speculates that RU-486 induced a partial miscarriage. Fragments of the embryo
left inside her uterus became infected and caused her to go into septic shock. A
spokesperson for Danco Laboratories, the producer of RU-486 in the U.S.
estimated that 200,000 women in the U.S. have used the pill. 8
Assuming that the California teenager died as a result of taking RU-486,
The death rate among the 200,000 who had taken RU-486 in the past was 1 in 200,000.
If those 200,000 women had decided to not take RU-486 and had chosen a
vacuum aspiration abortion, then 1 in 200,000 would probably have died due
to the abortion.
If the 200,000 women had decided to not have an abortion but had
continued with their pregnancies, then 14 in 200,000 would have died as a
result of their pregnancy.
Thus, we can conclude that:
To pro-choicers, the use of RU-486 prevented the birth of 200,000
unwanted babies and prevented the deaths of 13 women.
To pro-lifers, the use of RU-486 caused the deaths of 200,000 humans:
about 1 adult and 200,000 embryos -- which they consider to be human
Forcing women seeking abortions to undergo surgical abortions instead of
using RU-486 would have no impact on the death rate from abortions.
Deaths apparently linked to unapproved procedure:
A group of four or five women who had taken RU486 died after having using a
method not approved by the FDA. They died of sepsis, an infection of the
bloodstream. The FDA procedure involves swallowing three Mifeprex tablets
followed two days later by two misoprostol pills. However, studies had shown
that if the misoprostol pills were administered vaginally, they were equally
effective and had fewer side effects. This procedure had been recommended by
most abortion clinics.
By early 2006, Planned Parenthood estimated that
RU-486 had been used 560,000 times in the U.S. since the pill was authorized in
the year 2000. The pill had a fatality rate of 1 in about 62,000 uses. This is
about a quarter of the fatality rate if the pregnancies had been taken to
childbirth. However, five
of those women had followed an procedure that is not approved by the FDA. For those
women who followed the FDA procedure, the fatality rate was 1 in about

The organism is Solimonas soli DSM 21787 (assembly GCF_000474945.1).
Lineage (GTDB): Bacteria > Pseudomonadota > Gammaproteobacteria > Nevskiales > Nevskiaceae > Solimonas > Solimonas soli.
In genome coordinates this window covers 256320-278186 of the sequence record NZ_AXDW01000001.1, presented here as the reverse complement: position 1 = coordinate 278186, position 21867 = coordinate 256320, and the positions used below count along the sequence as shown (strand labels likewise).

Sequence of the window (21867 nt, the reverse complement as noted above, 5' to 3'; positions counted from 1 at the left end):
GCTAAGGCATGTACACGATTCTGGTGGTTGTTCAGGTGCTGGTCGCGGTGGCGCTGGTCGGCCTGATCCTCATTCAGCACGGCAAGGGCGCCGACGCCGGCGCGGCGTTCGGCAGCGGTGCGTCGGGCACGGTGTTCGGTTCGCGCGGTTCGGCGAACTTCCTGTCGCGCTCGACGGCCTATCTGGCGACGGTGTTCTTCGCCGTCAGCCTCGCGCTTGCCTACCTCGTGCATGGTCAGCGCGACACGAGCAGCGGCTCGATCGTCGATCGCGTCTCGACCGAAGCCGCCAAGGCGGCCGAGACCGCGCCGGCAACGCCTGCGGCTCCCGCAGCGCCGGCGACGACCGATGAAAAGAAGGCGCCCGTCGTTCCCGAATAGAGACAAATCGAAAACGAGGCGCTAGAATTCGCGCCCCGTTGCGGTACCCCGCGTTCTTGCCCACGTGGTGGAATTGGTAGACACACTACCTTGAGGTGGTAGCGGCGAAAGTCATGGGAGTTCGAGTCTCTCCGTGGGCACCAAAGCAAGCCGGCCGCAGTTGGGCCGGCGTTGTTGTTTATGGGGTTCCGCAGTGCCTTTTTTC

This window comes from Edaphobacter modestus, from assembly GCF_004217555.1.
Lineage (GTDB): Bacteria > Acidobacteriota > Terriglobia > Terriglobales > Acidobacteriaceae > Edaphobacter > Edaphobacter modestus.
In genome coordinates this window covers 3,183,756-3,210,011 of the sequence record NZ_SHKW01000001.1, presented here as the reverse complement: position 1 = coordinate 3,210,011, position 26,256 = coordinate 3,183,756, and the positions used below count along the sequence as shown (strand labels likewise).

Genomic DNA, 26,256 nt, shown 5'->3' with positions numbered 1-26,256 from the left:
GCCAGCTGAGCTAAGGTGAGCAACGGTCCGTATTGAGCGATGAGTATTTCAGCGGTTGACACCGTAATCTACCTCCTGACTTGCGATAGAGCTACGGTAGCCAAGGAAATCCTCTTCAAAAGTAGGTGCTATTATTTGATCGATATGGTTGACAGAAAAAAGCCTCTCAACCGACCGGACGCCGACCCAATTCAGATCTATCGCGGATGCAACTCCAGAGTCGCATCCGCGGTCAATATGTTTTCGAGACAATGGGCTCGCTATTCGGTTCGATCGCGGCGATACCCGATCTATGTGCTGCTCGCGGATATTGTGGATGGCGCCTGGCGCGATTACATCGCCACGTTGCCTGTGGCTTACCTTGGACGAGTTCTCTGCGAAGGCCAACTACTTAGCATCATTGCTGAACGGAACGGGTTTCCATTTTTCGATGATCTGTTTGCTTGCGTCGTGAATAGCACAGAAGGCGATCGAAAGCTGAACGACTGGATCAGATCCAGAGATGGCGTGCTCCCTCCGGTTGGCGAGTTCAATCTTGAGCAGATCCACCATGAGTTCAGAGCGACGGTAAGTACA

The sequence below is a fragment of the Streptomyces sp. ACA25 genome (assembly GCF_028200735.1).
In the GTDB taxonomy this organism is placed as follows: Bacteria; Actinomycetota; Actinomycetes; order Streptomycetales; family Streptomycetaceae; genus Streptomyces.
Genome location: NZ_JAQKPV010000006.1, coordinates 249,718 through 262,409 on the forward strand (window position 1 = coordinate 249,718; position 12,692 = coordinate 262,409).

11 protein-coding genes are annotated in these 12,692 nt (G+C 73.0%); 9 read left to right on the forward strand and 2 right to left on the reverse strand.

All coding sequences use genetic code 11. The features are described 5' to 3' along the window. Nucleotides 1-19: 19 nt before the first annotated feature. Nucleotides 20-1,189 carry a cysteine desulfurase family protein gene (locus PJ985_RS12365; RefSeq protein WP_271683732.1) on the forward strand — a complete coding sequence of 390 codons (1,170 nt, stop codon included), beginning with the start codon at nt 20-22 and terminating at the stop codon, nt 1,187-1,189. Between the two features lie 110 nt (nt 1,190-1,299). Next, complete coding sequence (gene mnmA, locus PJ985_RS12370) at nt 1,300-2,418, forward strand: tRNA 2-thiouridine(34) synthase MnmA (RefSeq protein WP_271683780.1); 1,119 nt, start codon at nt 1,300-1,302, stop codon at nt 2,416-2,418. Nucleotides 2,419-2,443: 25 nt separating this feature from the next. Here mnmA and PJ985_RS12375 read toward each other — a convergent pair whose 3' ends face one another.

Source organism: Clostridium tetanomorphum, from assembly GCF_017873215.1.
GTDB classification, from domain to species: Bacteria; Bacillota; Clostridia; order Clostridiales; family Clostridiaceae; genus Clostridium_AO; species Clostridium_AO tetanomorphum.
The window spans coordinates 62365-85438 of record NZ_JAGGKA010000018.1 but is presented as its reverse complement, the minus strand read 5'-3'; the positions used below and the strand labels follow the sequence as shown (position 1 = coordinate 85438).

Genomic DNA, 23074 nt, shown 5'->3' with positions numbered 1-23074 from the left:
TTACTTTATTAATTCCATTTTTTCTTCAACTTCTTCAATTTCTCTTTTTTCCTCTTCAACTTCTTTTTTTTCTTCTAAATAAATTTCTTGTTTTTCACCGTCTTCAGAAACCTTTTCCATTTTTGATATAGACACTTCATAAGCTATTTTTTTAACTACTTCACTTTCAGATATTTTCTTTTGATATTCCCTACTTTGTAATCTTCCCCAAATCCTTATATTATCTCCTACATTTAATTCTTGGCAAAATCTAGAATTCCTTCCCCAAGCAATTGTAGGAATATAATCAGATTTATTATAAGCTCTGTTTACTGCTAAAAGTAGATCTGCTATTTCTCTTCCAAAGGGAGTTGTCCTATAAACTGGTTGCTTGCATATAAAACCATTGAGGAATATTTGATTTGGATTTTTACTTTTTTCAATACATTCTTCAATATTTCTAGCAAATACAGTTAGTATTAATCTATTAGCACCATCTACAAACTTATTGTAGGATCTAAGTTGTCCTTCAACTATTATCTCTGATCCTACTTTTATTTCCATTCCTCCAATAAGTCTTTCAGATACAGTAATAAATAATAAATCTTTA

140,000 abortions -- about a tenth of the fatality rate of continuing the
pregnancy to childbirth, and roughly equal to the fatality rate of abortions by
Some individuals who are opposed to the use of RU-486 are very concerned
about the numbers of deaths.
Rep. Chris Smith, (R-NJ) said: "How many deaths,
investigations and warnings will it take before RU486 is properly labelled
as lethal and removed from the market?"
In the Senate, Jim DeMint (R-SC) and Tom Coburn
(R-OK) are promoting a bill to suspend sales of RU-486 until the Government
Accountability Office studies the FDA's approval procedure. The bill is
informally called "Holly's Law" and is named after Holly Patterson, a teenager,
died after taking the pills. DeMint said: "RU-486 is a deadly drug that is
killing pregnant women. This drug should never have been approved, and it must
be suspended immediately."
Patterson's father said: "The bottom line is
that this is not about the abortion debate. This is about the safety, health and
welfare of women."
The Associated Press stated that: "The FDA previously
has said the abortion pill remains safe enough to stay on the market. The rate
of sepsis is about one in 100,000 uses, comparable to infection risks with
surgical abortions and childbirth." The FDA
issued an alert on MAR-17 recommending that doctors and patients be aware of the
possibility of infection following the use of RU-486. Symptoms of infection may
include abdominal pain, nausea, vomiting, diarrhea, and weakness with or without
a fever. 9
Planned Parenthood Federation of America, Inc. said it would stop
recommending vaginal insertion of misoprostol in favor of swallowing them as
approved by the FDA. 10
The Food and Drug Administration, the Centers for Disease Control
and Prevention, and the National Institute of Allergy and Infectious
Diseases are convening a conference, on 2006-MAY-11. Attendees will discuss
Clostridium sordellii, a bacteria related to the deaths of four California women
who had taken RU-486. Inside Bay Area reports:
"While scientists and health officials have confirmed that the women
shared the unusual bacterial infection, they are unsure how they contracted
it and whether it is related to Mifeprex" or Misoprostol.
Clostridium difficile will also be discussed. It is a different bacteria
which has infected patients at hospitals and nursing homes and is unrelated to
the abortion pill. 11
The following information sources were used to prepare and update the above
essay. The hyperlinks are not necessarily still active today.